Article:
5. Our police now look more like an occupying military force than citizenry in uniform. They are both menacing and ineffectual (quite an achievement), and even law-abiding citizens are now afraid of them. If you want to ask the time, don't bother a policeman. I know from medico-legal experience that the police are far more interested in preserving themselves from the public than from preventing or investigating crimes, up to and including attempted murder. This is not because, as individuals, they are bad men and women; it is because of the same kind of bureaucratic regulation imposed on them as it has been imposed on doctors and other professions.
6. I own a flat in London and have recently learned that I must replace a boiler, not because it does not work or because it is dangerous, but because the regulations have changed, for reasons that it would be impossible to discover, except that they obey the rule of Keynesian economics to stimulate demand and keep it stimulated. And this in practice would mean that, if I still want gas heating, I have to put a new boiler in my living room.
And so it goes on and on. Very rarely nowadays do I feel myself free of the state. Its power has increased, is increasing and ought to be decreased. But I am not the man to do it. By retiring, I have withdrawn myself from it as far as possible. Il faut cultiver notre jardin.
Hmmm, don't know the gentleman's real name, but this particular article is a warning to us all, everywhere, and I hope he tends his garden well. He surely has a green thumb. (Saw a tv commercial on cable last night exhorting South Africa tourism. My hair stood on end.)
Guess that's in the same steep decline as stiff upper lips and basic human liberty out your way too, eh?
Your "anti-British bigot" bilge is, besides being nonsense, the textbook definition of laughable. What I am is an "anti-Mad Ivan nonsense & smarmy half-truths" bigot. To that charge I happily plead guilty...
Britain is doomed.
You really can't help yourself, can you? This whole act you put on, gaining gratification by being abusive to people online, is pretty pathetic.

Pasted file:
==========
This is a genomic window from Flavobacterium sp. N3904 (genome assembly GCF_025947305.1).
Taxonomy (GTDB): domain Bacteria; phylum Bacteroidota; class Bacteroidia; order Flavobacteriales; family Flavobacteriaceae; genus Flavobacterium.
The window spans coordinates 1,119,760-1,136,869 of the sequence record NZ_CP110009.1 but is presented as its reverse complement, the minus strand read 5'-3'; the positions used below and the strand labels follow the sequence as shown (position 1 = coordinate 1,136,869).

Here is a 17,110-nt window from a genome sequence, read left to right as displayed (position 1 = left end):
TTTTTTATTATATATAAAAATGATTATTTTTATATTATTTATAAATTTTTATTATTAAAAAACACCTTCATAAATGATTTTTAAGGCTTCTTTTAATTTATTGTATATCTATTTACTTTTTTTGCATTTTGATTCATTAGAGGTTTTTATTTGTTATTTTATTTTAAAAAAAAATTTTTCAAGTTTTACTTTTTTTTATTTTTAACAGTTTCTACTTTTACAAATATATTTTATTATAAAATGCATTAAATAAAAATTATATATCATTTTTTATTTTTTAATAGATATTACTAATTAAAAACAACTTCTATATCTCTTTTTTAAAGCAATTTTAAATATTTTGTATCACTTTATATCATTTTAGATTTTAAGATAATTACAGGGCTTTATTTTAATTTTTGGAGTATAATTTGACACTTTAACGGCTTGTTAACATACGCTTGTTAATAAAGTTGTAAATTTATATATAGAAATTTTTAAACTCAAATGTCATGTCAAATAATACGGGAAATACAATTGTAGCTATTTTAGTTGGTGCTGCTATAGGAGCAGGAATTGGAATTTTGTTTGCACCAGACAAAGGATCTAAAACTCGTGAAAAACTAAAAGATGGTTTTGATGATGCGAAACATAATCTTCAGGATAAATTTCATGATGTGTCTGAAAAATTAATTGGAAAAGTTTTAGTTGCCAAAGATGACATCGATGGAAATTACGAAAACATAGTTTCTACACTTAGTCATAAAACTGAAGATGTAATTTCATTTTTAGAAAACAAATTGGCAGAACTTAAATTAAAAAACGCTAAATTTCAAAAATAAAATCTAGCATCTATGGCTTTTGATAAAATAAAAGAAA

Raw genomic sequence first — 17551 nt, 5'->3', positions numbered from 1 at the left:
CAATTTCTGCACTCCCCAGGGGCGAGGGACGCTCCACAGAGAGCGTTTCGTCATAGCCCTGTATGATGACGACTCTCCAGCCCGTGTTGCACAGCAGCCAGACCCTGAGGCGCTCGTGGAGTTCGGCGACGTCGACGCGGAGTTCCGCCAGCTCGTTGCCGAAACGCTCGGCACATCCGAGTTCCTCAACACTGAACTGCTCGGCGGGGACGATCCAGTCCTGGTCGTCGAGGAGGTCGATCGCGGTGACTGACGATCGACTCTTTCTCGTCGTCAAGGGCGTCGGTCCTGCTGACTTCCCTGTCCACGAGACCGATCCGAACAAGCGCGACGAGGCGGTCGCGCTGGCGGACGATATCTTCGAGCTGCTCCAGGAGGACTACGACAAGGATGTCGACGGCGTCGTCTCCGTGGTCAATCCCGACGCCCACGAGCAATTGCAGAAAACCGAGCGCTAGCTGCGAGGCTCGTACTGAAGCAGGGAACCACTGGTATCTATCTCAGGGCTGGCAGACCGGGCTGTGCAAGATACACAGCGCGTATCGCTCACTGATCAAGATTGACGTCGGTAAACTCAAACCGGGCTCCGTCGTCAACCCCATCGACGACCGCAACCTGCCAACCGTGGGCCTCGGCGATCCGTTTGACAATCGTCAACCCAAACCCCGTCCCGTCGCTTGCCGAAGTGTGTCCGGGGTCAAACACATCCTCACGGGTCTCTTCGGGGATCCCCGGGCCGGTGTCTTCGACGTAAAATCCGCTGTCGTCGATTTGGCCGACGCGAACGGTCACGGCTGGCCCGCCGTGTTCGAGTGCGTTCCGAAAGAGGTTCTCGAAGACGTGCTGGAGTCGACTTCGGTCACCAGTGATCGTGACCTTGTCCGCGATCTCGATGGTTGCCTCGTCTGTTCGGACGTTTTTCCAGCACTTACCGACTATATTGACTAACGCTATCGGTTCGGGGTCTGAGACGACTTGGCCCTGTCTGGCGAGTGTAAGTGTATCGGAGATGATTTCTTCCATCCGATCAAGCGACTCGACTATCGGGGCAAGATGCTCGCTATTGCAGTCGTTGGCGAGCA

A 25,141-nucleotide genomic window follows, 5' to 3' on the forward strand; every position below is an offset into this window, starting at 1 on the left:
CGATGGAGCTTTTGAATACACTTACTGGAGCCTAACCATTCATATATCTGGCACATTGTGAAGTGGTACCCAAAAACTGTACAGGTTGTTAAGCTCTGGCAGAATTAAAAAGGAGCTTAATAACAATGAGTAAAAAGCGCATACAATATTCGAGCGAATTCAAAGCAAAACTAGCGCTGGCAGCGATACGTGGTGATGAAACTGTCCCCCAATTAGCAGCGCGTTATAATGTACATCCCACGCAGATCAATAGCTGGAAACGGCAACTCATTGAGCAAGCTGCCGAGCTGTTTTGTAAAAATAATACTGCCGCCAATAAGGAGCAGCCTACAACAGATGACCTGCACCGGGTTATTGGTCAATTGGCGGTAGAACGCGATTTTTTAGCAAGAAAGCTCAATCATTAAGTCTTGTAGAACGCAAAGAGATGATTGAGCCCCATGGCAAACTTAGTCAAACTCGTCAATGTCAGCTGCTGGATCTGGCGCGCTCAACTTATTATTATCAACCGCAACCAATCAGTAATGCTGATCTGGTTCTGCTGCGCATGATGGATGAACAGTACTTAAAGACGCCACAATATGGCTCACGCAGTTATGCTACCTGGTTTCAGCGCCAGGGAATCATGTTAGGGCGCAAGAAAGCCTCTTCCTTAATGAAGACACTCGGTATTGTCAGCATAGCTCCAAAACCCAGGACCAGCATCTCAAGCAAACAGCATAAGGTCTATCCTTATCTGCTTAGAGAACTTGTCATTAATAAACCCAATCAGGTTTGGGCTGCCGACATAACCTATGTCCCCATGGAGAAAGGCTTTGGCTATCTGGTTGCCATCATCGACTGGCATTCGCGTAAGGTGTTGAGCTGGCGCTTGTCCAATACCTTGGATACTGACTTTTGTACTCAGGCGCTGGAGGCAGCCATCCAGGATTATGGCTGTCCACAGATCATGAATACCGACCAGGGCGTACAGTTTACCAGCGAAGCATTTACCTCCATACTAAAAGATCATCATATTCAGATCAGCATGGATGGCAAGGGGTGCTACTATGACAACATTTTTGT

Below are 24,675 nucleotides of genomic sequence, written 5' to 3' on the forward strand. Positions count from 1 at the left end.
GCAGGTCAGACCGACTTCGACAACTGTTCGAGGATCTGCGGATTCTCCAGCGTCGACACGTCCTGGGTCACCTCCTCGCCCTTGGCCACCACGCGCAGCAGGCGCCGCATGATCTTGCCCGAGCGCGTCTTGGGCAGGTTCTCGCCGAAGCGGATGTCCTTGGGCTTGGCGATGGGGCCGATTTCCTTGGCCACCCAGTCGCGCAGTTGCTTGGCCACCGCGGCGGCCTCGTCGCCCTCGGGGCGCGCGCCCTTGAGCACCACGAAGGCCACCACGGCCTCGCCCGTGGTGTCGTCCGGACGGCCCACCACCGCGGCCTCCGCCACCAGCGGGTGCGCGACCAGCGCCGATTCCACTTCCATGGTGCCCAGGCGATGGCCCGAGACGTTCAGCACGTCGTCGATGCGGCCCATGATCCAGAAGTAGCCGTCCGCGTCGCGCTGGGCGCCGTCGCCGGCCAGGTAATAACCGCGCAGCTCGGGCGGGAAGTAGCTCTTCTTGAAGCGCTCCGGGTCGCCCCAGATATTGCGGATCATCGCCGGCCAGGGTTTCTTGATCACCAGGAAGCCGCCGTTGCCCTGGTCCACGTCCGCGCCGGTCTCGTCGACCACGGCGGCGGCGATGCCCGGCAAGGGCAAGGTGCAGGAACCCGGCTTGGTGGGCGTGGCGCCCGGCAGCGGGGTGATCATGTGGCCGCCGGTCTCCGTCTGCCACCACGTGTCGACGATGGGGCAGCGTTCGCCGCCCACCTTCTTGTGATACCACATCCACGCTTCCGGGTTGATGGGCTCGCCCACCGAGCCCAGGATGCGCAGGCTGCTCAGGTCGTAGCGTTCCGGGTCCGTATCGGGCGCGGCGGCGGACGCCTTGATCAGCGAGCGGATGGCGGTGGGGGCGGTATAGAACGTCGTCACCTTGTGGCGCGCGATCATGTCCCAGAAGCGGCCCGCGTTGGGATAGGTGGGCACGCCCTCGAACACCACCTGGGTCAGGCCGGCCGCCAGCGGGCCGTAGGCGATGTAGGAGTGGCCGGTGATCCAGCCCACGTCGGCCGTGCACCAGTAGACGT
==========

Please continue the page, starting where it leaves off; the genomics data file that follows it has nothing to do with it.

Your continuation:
The Brits rejected the Idea of a Constitution of the Sovereign U.S.A.,....and they are today 'still' opposed to that U.S.A. citizen 'Sovereignty'
(That ain't very free......The British peoples are still 'subjects'...?)
As an American living in the UK, I can vouch for the fact that the title of this article is quite incorrect -- one feels quite free to do what one wants in the UK
The spirit that animated Runnymede is certainly dimmed, but I don't think down-and-out for the count just yet--and may well be ripe for reanimation. Time will tell.
"Pathetic" it 'tis, indeed...
You done yet?
"The Brits rejected the Idea of a Constitution of the Sovereign U.S.A.,....and they are today 'still' opposed to that U.S.A. citizen 'Sovereignty'
(That ain't very free......The British peoples are still 'subjects'...?)"
Thanks for an illuminating post. The 30 seconds or so you spent thinking about this subject was time well spent. Where can I catch one of your lectures, professor?
Theodore Dalrymple is his nom de plume. He is published quite a bit in City Journal among others.
Only as free as the United States of America backs them.
"what is Dr. Daniels' nom de plume?"
It doesnt end till YOU decide to end it.
Dont succumb to the impotence of the herd.
Recently, a minister friend of mine from England was visiting, and attended church with us. We heard a very good sermon, but afterward my friend informed me that, while he agreed with the sermon, he would have been arrested for giving that sermon in England. My guess is that England is NOT very free.
Just to test the issue of England's freedom, publicly express the opinion that Islam is an evil religion of hate. Another good test would be to try and find your local gun shop and buy yourself a handgun for protection.
I remember the "good old days" when those buggers made us drop pounds shillings and pence and go decimal. I believe it was Feb.1971. Until then we were paid in Guineas ie one pound and one shilling.
Before that date, you could buy a newspaper for a penny and a decent bar of chocolate for 3d.
As an aside you could not exit the country with more than 10 pounds in cash and it was recorded in your passport.
O, Lord above, send down some doves.
With beaks as sharp as razors.
To cut the throats, of them there blokes,
that sells bad beer to sailors.
Alternatively try drinking a can of beer in a New Jersey Park (I did, I nearly got jailed). Light up a cigarette in an NY restaraunt or have your wife go topless on a Californian beach.
......a 30 hours series forthcoming on EXACTLY what 'happened' to the British subjects' Middle-Classes economy?
That's always been my policy, of course, Maddy old boy. Since about the first time you initiated an unprovoked flame-war with me, as I recall...(and it had nothing to with the U.K., either, for those of you wondering).